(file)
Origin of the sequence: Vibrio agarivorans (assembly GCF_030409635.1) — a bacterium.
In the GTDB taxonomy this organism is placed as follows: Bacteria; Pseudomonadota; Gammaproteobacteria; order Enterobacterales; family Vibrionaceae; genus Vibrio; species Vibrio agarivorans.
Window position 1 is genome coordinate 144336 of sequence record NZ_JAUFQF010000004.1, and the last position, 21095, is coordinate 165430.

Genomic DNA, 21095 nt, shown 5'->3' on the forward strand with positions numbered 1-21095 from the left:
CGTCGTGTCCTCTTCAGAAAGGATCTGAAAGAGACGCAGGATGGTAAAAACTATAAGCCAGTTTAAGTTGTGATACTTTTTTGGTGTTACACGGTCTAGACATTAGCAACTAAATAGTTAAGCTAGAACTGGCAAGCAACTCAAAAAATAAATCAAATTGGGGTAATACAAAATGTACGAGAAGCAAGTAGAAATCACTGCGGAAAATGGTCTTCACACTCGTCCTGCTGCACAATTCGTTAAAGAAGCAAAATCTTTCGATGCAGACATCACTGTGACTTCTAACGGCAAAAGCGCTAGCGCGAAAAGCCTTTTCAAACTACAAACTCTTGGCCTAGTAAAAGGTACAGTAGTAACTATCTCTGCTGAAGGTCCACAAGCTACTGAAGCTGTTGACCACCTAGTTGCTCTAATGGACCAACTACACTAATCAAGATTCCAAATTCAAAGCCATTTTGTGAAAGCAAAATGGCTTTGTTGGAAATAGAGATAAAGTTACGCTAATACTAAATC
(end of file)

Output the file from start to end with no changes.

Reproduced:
Origin of the sequence: Vibrio agarivorans (assembly GCF_030409635.1) — a bacterium.
In the GTDB taxonomy this organism is placed as follows: Bacteria; Pseudomonadota; Gammaproteobacteria; order Enterobacterales; family Vibrionaceae; genus Vibrio; species Vibrio agarivorans.
Window position 1 is genome coordinate 144336 of sequence record NZ_JAUFQF010000004.1, and the last position, 21095, is coordinate 165430.

Genomic DNA, 21095 nt, shown 5'->3' on the forward strand with positions numbered 1-21095 from the left:
CGTCGTGTCCTCTTCAGAAAGGATCTGAAAGAGACGCAGGATGGTAAAAACTATAAGCCAGTTTAAGTTGTGATACTTTTTTGGTGTTACACGGTCTAGACATTAGCAACTAAATAGTTAAGCTAGAACTGGCAAGCAACTCAAAAAATAAATCAAATTGGGGTAATACAAAATGTACGAGAAGCAAGTAGAAATCACTGCGGAAAATGGTCTTCACACTCGTCCTGCTGCACAATTCGTTAAAGAAGCAAAATCTTTCGATGCAGACATCACTGTGACTTCTAACGGCAAAAGCGCTAGCGCGAAAAGCCTTTTCAAACTACAAACTCTTGGCCTAGTAAAAGGTACAGTAGTAACTATCTCTGCTGAAGGTCCACAAGCTACTGAAGCTGTTGACCACCTAGTTGCTCTAATGGACCAACTACACTAATCAAGATTCCAAATTCAAAGCCATTTTGTGAAAGCAAAATGGCTTTGTTGGAAATAGAGATAAAGTTACGCTAATACTAAATC